Supply chain disruptions, delivery stops and obsolescences of products are causing major problems for many electronics manufacturers and EMS providers. Since the ongoing COVID-19 pandemic, the global supply chain has been severely affected. According to a recent survey by Dimensional Research and Supplyframe, 53 % of product launches have been delayed or cancelled due to COVID-19, 35 % have had to redesign products to replace components that are no longer available, and 37 % reported that component costs have increased. Change is the only constant – so a strategy is needed on how to respond flexibly to this change.
Supply chain problems causing design changes of PCBs
Design changes to electronic assemblies, so-called ECO’s (Engineering Change Orders) are necessary when discontinued components have to be replaced and the geometry of an assembly changes as a result. Now, not only the test program, but also the fixture must be changed manually and this is error-prone, time-consuming, costly and interrupts production. In the worst case, the fixture cannot be modified at all and a new fixture with a new test program must be created or ordered, resulting in even longer downtimes and costs. Because of these many component bottlenecks, it is also usually not just one electronically assembled PCB, but many different ones with respective fixtures and test programmes. The costs for this rise exponentially very quickly!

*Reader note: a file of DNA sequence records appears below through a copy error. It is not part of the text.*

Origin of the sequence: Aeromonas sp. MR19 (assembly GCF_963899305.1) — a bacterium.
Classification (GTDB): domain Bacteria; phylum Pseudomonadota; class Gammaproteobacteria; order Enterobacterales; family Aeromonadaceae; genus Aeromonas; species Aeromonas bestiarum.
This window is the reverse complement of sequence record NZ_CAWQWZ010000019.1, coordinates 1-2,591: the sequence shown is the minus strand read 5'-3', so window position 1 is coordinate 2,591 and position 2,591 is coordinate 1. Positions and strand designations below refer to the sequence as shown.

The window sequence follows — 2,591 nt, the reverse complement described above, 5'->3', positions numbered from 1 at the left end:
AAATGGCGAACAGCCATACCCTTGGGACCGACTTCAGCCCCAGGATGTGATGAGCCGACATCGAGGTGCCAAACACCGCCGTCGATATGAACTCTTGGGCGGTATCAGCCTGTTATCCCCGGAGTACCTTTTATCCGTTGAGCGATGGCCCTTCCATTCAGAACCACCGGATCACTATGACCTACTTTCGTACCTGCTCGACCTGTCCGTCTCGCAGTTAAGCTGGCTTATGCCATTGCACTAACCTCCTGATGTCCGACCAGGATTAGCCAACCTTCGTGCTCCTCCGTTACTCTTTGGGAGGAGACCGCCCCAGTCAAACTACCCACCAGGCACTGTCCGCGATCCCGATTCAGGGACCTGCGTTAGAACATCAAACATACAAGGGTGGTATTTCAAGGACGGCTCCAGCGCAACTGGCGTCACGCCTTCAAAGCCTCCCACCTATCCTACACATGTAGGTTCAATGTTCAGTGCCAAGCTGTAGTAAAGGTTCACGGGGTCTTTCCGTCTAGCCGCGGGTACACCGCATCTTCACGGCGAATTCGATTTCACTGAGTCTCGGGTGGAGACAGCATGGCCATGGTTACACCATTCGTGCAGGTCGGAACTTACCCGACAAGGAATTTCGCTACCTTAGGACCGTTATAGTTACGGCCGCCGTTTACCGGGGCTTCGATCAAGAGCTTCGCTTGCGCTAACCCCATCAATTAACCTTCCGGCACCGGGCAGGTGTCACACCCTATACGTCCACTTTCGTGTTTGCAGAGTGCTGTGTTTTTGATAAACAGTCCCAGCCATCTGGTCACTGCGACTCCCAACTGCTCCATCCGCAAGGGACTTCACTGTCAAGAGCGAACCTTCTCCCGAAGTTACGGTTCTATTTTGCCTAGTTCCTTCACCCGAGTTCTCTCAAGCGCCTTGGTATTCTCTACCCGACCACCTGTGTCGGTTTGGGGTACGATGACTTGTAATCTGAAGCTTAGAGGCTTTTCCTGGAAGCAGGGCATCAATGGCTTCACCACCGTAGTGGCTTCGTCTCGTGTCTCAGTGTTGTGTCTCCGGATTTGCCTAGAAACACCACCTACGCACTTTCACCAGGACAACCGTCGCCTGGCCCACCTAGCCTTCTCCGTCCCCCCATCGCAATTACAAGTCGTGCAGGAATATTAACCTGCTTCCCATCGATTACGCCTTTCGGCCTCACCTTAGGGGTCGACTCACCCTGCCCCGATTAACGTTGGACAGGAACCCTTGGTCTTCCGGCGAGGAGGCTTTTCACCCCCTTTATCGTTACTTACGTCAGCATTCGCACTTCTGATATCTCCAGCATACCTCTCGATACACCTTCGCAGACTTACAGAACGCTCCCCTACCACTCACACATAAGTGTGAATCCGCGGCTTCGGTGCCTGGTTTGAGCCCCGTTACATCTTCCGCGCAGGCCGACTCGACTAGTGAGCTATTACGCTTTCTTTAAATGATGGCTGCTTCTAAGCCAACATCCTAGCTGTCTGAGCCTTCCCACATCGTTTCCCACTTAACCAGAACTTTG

What is the alternative here? Fixureless testing on the Flying Probe?
Fixtureless testing with a Condor Flying Probe would in principle be a possible alternative, but the cycle times of a bed of nail test system with fixture are much shorter. This would be unthinkable in a production environment, especially for large quantities.
So what can you do if you are constantly faced with ECOs without investing a lot of money in fixture and test program adaptations and at the same time keep cycle times as short as possible?
With “ECO on the Fly”, Digitaltest has developed a procedure that combines the bed of nail test with the flying probe test and in which C-LINK, the CAD/CAM software, works out the delta of the two layout BOM variants. With the data generated, the fixtures and programs can be modified and, as before, the boards can be tested on the bed of nail test systems and now only the delta still needs to be tested on a Condor Flying Probe. If the test program is a Digitaltest program, a test program can be automatically created here and the Condor Flying Probe now only contacts the nets that cannot be reached with the bed of nail fixture. The test results are now
easily merged by barcode so that the PCB or panel gets a complete failure report.
This Flying Probe station can be set up both inline and stand-alone and can also be applied to existing fixtures from other bed of nail test systems on the market, as CLINK is applicable independently of the test system software in use. You can now handle all ECOs that occur on different boards with just one new test station, the Condor Flying Probe. This allows flexible and fast reactions to obsolescence, supply chain problems and component bottlenecks in the future.